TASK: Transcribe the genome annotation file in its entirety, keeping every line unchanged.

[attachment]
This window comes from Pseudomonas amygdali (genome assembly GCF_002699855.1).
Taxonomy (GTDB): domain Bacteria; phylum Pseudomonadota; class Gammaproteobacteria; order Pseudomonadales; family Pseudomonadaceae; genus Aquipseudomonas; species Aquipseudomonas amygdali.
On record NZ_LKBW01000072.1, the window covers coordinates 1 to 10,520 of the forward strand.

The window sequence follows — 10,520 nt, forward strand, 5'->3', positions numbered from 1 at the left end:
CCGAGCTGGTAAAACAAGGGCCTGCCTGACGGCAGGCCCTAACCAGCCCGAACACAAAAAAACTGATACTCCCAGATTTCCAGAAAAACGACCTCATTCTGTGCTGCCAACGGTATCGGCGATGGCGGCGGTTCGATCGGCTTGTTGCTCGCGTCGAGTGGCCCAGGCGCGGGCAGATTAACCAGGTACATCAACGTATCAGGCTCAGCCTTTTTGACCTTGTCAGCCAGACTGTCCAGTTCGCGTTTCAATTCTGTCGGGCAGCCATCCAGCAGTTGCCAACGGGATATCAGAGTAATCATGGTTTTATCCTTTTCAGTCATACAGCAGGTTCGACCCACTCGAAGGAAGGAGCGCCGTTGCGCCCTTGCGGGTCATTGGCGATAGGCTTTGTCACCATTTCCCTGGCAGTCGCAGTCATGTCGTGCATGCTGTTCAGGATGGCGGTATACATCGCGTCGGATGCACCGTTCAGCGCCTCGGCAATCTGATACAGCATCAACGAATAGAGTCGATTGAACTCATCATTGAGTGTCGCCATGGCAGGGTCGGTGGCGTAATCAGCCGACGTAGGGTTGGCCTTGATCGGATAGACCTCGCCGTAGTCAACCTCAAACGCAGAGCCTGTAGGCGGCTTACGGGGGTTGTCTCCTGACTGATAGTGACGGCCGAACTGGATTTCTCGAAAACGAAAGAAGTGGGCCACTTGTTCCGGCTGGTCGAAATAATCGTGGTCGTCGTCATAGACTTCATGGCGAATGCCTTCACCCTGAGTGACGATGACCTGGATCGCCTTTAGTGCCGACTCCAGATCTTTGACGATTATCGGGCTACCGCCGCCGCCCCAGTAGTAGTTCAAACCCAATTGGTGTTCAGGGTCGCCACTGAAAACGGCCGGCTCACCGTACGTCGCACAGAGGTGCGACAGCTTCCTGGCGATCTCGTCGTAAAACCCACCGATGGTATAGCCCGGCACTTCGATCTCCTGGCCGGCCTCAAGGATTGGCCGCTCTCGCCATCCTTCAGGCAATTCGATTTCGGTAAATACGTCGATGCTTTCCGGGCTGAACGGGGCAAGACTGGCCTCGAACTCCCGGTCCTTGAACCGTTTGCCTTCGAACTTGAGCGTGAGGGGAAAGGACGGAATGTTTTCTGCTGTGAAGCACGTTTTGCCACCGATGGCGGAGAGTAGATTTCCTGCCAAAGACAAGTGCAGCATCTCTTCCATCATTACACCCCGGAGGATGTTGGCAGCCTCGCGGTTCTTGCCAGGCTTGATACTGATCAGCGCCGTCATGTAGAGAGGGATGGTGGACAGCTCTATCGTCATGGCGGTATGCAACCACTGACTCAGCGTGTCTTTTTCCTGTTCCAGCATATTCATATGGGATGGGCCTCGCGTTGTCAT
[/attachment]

This window comes from Pseudomonas amygdali (genome assembly GCF_002699855.1).
Taxonomy (GTDB): domain Bacteria; phylum Pseudomonadota; class Gammaproteobacteria; order Pseudomonadales; family Pseudomonadaceae; genus Aquipseudomonas; species Aquipseudomonas amygdali.
On record NZ_LKBW01000072.1, the window covers coordinates 1 to 10,520 of the forward strand.

The window sequence follows — 10,520 nt, forward strand, 5'->3', positions numbered from 1 at the left end:
CCGAGCTGGTAAAACAAGGGCCTGCCTGACGGCAGGCCCTAACCAGCCCGAACACAAAAAAACTGATACTCCCAGATTTCCAGAAAAACGACCTCATTCTGTGCTGCCAACGGTATCGGCGATGGCGGCGGTTCGATCGGCTTGTTGCTCGCGTCGAGTGGCCCAGGCGCGGGCAGATTAACCAGGTACATCAACGTATCAGGCTCAGCCTTTTTGACCTTGTCAGCCAGACTGTCCAGTTCGCGTTTCAATTCTGTCGGGCAGCCATCCAGCAGTTGCCAACGGGATATCAGAGTAATCATGGTTTTATCCTTTTCAGTCATACAGCAGGTTCGACCCACTCGAAGGAAGGAGCGCCGTTGCGCCCTTGCGGGTCATTGGCGATAGGCTTTGTCACCATTTCCCTGGCAGTCGCAGTCATGTCGTGCATGCTGTTCAGGATGGCGGTATACATCGCGTCGGATGCACCGTTCAGCGCCTCGGCAATCTGATACAGCATCAACGAATAGAGTCGATTGAACTCATCATTGAGTGTCGCCATGGCAGGGTCGGTGGCGTAATCAGCCGACGTAGGGTTGGCCTTGATCGGATAGACCTCGCCGTAGTCAACCTCAAACGCAGAGCCTGTAGGCGGCTTACGGGGGTTGTCTCCTGACTGATAGTGACGGCCGAACTGGATTTCTCGAAAACGAAAGAAGTGGGCCACTTGTTCCGGCTGGTCGAAATAATCGTGGTCGTCGTCATAGACTTCATGGCGAATGCCTTCACCCTGAGTGACGATGACCTGGATCGCCTTTAGTGCCGACTCCAGATCTTTGACGATTATCGGGCTACCGCCGCCGCCCCAGTAGTAGTTCAAACCCAATTGGTGTTCAGGGTCGCCACTGAAAACGGCCGGCTCACCGTACGTCGCACAGAGGTGCGACAGCTTCCTGGCGATCTCGTCGTAAAACCCACCGATGGTATAGCCCGGCACTTCGATCTCCTGGCCGGCCTCAAGGATTGGCCGCTCTCGCCATCCTTCAGGCAATTCGATTTCGGTAAATACGTCGATGCTTTCCGGGCTGAACGGGGCAAGACTGGCCTCGAACTCCCGGTCCTTGAACCGTTTGCCTTCGAACTTGAGCGTGAGGGGAAAGGACGGAATGTTTTCTGCTGTGAAGCACGTTTTGCCACCGATGGCGGAGAGTAGATTTCCTGCCAAAGACAAGTGCAGCATCTCTTCCATCATTACACCCCGGAGGATGTTGGCAGCCTCGCGGTTCTTGCCAGGCTTGATACTGATCAGCGCCGTCATGTAGAGAGGGATGGTGGACAGCTCTATCGTCATGGCGGTATGCAACCACTGACTCAGCGTGTCTTTTTCCTGTTCCAGCATATTCATATGGGATGGGCCTCGCGTTGTCAT